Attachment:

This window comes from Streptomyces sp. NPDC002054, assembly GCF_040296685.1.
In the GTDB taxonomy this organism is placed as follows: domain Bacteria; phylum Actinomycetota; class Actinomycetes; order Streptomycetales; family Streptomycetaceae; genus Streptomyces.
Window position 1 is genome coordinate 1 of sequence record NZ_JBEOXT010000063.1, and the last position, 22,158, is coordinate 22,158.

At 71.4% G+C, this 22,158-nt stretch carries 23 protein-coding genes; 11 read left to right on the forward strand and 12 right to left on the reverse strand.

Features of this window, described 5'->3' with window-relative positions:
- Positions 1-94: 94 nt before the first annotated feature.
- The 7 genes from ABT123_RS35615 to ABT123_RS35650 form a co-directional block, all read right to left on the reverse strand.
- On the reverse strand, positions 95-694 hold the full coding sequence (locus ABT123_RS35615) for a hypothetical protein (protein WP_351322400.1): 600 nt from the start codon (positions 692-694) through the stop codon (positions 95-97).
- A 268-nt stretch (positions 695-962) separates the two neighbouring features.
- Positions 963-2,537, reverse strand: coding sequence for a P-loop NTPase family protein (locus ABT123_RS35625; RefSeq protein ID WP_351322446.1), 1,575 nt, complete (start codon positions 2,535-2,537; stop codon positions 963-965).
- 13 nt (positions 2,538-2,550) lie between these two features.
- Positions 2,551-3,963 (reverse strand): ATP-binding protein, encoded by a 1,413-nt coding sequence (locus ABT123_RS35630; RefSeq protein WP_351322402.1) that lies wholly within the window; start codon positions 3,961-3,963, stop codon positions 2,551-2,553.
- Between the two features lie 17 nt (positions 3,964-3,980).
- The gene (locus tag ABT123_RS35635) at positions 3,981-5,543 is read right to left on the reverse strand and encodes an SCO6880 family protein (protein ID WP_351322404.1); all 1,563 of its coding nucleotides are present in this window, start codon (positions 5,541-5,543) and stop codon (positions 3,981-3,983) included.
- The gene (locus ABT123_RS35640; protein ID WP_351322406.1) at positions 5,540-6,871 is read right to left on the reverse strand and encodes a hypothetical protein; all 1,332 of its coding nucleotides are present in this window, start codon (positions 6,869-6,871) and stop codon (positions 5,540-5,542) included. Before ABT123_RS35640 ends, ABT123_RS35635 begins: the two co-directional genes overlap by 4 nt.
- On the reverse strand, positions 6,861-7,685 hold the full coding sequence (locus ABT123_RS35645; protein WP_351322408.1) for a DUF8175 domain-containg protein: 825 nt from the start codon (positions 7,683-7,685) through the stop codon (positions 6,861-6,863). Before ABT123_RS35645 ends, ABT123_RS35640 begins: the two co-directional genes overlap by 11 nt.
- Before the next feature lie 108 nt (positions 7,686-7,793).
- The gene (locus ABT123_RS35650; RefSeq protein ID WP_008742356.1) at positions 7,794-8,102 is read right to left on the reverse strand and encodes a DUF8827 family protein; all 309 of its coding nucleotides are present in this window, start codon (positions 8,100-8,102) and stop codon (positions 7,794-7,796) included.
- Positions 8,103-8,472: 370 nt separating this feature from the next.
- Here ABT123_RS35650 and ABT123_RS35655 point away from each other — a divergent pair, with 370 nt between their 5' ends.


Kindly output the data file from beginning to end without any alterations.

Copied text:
This window comes from Streptomyces sp. NPDC002054, assembly GCF_040296685.1.
In the GTDB taxonomy this organism is placed as follows: domain Bacteria; phylum Actinomycetota; class Actinomycetes; order Streptomycetales; family Streptomycetaceae; genus Streptomyces.
Window position 1 is genome coordinate 1 of sequence record NZ_JBEOXT010000063.1, and the last position, 22,158, is coordinate 22,158.

At 71.4% G+C, this 22,158-nt stretch carries 23 protein-coding genes; 11 read left to right on the forward strand and 12 right to left on the reverse strand.

Features of this window, described 5'->3' with window-relative positions:
- Positions 1-94: 94 nt before the first annotated feature.
- The 7 genes from ABT123_RS35615 to ABT123_RS35650 form a co-directional block, all read right to left on the reverse strand.
- On the reverse strand, positions 95-694 hold the full coding sequence (locus ABT123_RS35615) for a hypothetical protein (protein WP_351322400.1): 600 nt from the start codon (positions 692-694) through the stop codon (positions 95-97).
- A 268-nt stretch (positions 695-962) separates the two neighbouring features.
- Positions 963-2,537, reverse strand: coding sequence for a P-loop NTPase family protein (locus ABT123_RS35625; RefSeq protein ID WP_351322446.1), 1,575 nt, complete (start codon positions 2,535-2,537; stop codon positions 963-965).
- 13 nt (positions 2,538-2,550) lie between these two features.
- Positions 2,551-3,963 (reverse strand): ATP-binding protein, encoded by a 1,413-nt coding sequence (locus ABT123_RS35630; RefSeq protein WP_351322402.1) that lies wholly within the window; start codon positions 3,961-3,963, stop codon positions 2,551-2,553.
- Between the two features lie 17 nt (positions 3,964-3,980).
- The gene (locus tag ABT123_RS35635) at positions 3,981-5,543 is read right to left on the reverse strand and encodes an SCO6880 family protein (protein ID WP_351322404.1); all 1,563 of its coding nucleotides are present in this window, start codon (positions 5,541-5,543) and stop codon (positions 3,981-3,983) included.
- The gene (locus ABT123_RS35640; protein ID WP_351322406.1) at positions 5,540-6,871 is read right to left on the reverse strand and encodes a hypothetical protein; all 1,332 of its coding nucleotides are present in this window, start codon (positions 6,869-6,871) and stop codon (positions 5,540-5,542) included. Before ABT123_RS35640 ends, ABT123_RS35635 begins: the two co-directional genes overlap by 4 nt.
- On the reverse strand, positions 6,861-7,685 hold the full coding sequence (locus ABT123_RS35645; protein WP_351322408.1) for a DUF8175 domain-containg protein: 825 nt from the start codon (positions 7,683-7,685) through the stop codon (positions 6,861-6,863). Before ABT123_RS35645 ends, ABT123_RS35640 begins: the two co-directional genes overlap by 11 nt.
- Before the next feature lie 108 nt (positions 7,686-7,793).
- The gene (locus ABT123_RS35650; RefSeq protein ID WP_008742356.1) at positions 7,794-8,102 is read right to left on the reverse strand and encodes a DUF8827 family protein; all 309 of its coding nucleotides are present in this window, start codon (positions 8,100-8,102) and stop codon (positions 7,794-7,796) included.
- Positions 8,103-8,472: 370 nt separating this feature from the next.
- Here ABT123_RS35650 and ABT123_RS35655 point away from each other — a divergent pair, with 370 nt between their 5' ends.